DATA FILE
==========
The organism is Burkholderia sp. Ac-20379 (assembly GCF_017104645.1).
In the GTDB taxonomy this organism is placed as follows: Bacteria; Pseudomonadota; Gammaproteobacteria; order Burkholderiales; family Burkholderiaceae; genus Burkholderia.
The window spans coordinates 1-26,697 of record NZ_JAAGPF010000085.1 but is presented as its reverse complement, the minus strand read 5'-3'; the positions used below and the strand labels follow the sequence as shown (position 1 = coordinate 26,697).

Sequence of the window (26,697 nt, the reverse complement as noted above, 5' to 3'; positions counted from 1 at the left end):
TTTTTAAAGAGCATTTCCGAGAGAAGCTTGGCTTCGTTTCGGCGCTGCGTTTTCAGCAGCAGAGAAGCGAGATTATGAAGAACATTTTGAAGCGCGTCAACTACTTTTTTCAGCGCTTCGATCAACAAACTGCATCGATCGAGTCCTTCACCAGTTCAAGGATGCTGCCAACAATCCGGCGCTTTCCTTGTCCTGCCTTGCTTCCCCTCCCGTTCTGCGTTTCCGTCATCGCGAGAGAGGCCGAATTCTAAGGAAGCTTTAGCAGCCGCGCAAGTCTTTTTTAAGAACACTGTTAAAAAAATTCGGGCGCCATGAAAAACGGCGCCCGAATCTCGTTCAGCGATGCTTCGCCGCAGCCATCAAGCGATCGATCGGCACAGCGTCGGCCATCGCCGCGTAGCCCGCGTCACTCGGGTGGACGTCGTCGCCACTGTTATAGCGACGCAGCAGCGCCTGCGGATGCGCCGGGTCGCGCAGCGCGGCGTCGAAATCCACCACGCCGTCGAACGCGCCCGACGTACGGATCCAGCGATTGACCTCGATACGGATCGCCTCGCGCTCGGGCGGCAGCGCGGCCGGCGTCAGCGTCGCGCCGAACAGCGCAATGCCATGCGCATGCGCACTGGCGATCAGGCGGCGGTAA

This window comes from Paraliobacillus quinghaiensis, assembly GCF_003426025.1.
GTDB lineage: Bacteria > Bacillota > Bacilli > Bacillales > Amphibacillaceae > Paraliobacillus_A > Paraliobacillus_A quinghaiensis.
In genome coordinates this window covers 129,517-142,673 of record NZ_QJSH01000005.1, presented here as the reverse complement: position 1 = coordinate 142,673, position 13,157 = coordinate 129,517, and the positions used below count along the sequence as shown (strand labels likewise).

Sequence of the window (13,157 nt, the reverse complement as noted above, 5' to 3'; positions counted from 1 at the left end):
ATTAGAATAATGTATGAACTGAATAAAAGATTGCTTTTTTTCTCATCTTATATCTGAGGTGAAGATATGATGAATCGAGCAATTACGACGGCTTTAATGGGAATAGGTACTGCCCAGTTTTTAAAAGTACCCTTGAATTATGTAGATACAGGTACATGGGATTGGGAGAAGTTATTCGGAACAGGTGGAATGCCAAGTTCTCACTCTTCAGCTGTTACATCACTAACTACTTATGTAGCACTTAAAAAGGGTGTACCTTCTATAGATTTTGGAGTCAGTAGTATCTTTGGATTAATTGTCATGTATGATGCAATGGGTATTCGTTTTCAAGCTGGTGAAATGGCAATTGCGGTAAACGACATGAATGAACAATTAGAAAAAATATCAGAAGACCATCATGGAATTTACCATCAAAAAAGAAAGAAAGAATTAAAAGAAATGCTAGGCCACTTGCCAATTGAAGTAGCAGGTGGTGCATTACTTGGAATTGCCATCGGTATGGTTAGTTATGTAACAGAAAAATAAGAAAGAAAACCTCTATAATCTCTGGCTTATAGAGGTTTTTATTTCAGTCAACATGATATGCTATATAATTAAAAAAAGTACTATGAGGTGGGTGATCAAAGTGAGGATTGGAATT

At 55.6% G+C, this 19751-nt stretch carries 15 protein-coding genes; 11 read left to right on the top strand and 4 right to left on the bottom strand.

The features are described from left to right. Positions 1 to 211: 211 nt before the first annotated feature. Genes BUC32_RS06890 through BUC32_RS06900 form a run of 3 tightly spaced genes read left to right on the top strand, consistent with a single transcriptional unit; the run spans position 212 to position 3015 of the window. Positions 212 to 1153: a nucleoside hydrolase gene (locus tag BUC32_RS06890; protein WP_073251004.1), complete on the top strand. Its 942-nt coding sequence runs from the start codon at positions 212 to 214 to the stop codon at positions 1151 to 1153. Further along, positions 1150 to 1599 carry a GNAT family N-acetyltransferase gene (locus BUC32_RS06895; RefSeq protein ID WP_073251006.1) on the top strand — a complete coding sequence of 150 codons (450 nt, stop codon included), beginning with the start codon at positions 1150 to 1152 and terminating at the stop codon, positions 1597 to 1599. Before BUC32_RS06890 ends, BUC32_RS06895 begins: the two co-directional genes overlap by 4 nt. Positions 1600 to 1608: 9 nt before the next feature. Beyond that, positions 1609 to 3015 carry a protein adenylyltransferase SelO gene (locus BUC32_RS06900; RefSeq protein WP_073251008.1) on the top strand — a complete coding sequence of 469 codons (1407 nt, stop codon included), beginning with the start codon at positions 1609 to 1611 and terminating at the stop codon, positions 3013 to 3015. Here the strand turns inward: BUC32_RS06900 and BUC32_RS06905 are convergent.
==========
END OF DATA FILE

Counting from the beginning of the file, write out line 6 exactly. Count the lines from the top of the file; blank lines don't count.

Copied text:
This window comes from Paraliobacillus quinghaiensis, assembly GCF_003426025.1.